Album of the Week: Sheer Mag – Need to Feel Your Love

Jeff Terich
best albums of july 2017 Sheer Mag

Sheer Mag‘s debut full-length album, Need To Feel Your Love, opens on Inauguration Day 2017. Leadoff track “Meet Me in the Street” is a scene of vandalism and anarchy, an orgy of shattered glass and police offers dodging projectiles. On paper it reads like vintage punk circa 1977 a la The Clash’s most explicitly political moments, the sound of young people fed up and ready to respond to oppressive authority figures with blunt objects and instruments of mayhem. On headphones it feels like a deep cut from a Thin Lizzy or AC/DC record, a riff-heavy monster (with a cool slow-down effect spliced right into the middle of it) made for breaking shit just for the fun of it—additional Trans Am and six-pack optional. Sure, Sheer Mag might be echoing the frustration of generations of outraged Americans, but when vocalist Tina Halladay sneers, “Come on down, get your kicks,” it feels like an invitation to pure hedonism.

The dichotomy at play on “Meet Me,” and by extension all of Need to Feel Your Love, is one that Sheer Mag’s maintained since their debut EP in 2015. They’re a band of the moment, calling out the worst behavior in a conservative, capitalist, corrupt America, yet their musical reference points—power pop, proto-metal, old-school punk—are of a different moment altogether. Specifically, the Philadelphia band nods to rock ‘n’ roll heroes of the 1970s, embodying the era’s abundance of guitar wizardry through some of the best pure rock songs that indie rock has seen in a long time. At no point does Sheer Mag ever feel like a tribute act, however. On Need to Feel Your Love, the Philly quintet carve out their own unique niche in the modern era by looking forward while taking with them lessons from rock ‘n’ roll’s history.

It just so happens that the present that Sheer Mag occupies is one where a reality TV star exploited the worst instincts of Americans all the way to 1600 Pennsylvania Ave. So as much fun as they make resistance sound, the band is most assuredly not having any of this shit. “Expect the Bayonet” is a searing takedown of a broken system, “rich men and their white skin,” and one that has a pretty gnarly threat attached to those that don’t heed the warning of those being taken advantage of. And damn is it catchy. Halladay is the perfect mouthpiece for Sheer Mag’s brand of defiance, shouting down bullshit with her weapons-grade vocal talent, belting out pointed lines like “I won’t do what I’ve been told/ I won’t buy what I’ve been sold” on “Can’t Play It Cool.” Even when they’re paying tribute to an activist who lived nearly 75 years ago on “(Say Goodbye To) Sophie Scholl,” Halladay’s impassioned vocal performance makes their Nazi-fighter homage into something that feels personal: “Don’t forget your white rose.”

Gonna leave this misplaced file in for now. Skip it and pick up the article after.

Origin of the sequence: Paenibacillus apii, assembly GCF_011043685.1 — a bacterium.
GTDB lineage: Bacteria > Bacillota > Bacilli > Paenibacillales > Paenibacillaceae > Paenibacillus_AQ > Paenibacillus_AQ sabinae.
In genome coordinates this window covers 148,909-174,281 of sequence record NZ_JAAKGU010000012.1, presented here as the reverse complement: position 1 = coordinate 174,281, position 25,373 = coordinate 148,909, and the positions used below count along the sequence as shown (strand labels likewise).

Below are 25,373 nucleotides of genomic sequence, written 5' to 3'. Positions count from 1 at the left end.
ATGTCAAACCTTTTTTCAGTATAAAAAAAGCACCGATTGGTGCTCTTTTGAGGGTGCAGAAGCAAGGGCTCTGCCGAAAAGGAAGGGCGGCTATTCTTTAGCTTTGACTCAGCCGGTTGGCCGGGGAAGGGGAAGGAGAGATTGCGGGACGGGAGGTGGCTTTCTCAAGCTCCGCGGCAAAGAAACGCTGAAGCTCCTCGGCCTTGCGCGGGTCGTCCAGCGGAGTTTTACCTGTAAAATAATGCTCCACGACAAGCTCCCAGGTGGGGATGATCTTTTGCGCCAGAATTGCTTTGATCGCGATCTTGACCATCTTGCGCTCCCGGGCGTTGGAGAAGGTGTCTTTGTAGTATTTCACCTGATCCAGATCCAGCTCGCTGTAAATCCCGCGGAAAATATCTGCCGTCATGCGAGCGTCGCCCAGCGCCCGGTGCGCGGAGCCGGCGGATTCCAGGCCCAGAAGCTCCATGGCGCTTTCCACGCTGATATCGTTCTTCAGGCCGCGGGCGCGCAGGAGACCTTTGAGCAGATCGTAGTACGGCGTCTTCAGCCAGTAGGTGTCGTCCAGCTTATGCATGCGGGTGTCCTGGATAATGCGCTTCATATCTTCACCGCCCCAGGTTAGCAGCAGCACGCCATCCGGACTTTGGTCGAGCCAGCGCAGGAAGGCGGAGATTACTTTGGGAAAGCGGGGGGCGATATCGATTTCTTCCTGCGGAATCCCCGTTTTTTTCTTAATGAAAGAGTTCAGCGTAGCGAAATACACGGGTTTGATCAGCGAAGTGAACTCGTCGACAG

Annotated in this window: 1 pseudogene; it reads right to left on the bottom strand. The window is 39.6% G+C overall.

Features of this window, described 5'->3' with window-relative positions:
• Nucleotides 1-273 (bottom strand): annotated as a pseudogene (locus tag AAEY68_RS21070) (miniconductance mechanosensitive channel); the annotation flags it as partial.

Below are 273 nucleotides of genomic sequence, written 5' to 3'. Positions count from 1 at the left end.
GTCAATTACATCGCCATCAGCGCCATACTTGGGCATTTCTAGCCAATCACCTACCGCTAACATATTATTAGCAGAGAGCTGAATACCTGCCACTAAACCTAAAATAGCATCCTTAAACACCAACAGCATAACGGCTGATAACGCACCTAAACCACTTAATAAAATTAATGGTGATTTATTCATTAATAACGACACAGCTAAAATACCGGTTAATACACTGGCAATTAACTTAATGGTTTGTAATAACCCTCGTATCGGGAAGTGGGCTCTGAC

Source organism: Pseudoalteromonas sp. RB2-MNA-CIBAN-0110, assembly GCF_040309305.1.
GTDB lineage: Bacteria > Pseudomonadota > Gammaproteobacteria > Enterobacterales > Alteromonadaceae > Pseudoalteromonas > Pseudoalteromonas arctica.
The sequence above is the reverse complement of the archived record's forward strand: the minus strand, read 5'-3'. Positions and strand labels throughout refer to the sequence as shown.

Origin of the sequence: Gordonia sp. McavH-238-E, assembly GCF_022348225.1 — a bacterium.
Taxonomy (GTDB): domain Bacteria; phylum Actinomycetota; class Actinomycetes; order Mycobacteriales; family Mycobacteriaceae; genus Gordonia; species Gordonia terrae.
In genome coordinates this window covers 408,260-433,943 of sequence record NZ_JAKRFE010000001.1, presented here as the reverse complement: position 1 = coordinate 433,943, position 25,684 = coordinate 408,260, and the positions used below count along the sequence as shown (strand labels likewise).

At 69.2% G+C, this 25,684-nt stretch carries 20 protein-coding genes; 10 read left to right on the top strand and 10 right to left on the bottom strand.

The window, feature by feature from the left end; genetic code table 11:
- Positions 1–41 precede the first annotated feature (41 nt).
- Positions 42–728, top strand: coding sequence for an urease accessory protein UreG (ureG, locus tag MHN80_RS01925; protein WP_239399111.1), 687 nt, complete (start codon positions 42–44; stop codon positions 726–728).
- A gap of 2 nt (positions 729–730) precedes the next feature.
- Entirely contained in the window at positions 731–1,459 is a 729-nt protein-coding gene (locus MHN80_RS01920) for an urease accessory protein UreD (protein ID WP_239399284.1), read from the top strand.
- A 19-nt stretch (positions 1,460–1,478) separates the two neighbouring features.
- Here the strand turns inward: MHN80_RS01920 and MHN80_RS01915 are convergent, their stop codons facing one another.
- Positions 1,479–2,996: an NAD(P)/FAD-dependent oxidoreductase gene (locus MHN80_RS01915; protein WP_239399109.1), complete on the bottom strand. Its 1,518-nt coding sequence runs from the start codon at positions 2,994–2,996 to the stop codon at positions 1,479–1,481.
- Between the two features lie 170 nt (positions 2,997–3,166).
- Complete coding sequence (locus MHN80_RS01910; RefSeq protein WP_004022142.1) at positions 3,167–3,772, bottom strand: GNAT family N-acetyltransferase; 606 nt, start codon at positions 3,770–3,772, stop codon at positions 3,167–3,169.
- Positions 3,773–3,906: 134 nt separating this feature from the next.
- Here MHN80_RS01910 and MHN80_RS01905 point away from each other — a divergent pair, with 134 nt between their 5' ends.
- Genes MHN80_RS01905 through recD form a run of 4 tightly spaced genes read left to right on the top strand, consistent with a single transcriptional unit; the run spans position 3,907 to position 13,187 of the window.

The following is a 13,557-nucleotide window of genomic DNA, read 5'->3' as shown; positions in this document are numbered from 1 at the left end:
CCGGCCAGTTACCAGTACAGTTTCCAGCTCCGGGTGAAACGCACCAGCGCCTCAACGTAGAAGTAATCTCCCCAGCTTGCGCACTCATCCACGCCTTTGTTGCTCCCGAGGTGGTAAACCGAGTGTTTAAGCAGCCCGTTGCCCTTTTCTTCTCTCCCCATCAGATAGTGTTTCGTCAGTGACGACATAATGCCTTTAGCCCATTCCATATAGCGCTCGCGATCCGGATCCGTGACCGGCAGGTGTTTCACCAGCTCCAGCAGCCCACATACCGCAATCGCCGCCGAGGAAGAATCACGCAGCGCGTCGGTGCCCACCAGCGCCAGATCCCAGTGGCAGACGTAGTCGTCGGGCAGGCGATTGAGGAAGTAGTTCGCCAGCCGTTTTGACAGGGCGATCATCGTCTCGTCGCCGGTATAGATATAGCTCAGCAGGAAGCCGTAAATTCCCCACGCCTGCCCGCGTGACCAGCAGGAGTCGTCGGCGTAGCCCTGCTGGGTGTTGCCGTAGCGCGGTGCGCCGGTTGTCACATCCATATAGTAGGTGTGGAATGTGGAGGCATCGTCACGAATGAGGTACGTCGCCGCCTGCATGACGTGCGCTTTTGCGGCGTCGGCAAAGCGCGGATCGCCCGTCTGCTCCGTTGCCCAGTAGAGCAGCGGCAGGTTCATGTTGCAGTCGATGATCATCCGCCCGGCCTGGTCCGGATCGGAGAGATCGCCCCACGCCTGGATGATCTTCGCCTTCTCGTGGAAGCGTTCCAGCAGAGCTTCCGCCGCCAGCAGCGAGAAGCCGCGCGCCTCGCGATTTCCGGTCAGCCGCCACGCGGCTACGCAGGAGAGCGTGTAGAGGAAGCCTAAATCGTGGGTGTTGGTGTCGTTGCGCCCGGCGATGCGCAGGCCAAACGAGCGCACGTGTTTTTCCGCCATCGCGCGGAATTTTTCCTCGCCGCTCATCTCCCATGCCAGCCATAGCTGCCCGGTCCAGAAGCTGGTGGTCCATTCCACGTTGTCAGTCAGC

Sheer Mag does get personal, however. It’s well established after three acclaimed EPs that Sheer Mag’s two major themes are politically charged battle cries and love songs. “Just Can’t Get Enough” is one example of the latter and a particularly hard-rocking one at that, Kyle Seely and Matt Palmer’s Lizzy licks flying beneath Halladay’s ecstatic cries of “My head is spinning from your love.” The title track is another, a funky, mid-tempo groover that’s one of the few moments of reprieve from balls-to-the-wall rock action. It’s also a perfect summertime jam, breezy and punchy all at once, with Halladay’s inimitable vocal presence adding just as much emotion and earnestness to the band’s lovelorn anthems as she does attitude to their resistance rockers.

Whichever way Sheer Mag chooses to rock, it’s the rocking that they do best. Amorous? Anti-fascist? Whatever form it takes, it’s best executed with guitars blazing, amps up to 11 and Tina Halladay’s vocals at their most intense. The one song on the album that seems to not fit into either of the group’s most prevalent thematic categories, the Bon Scott-channeling highlight “Turn It Up,” is also the one that captures their ethos perfectly. Whether it’s motivation for weathering the political shitstorm you’re looking for or a backing track for pining over that special someone, do Sheer Mag a favor: Turn it up.

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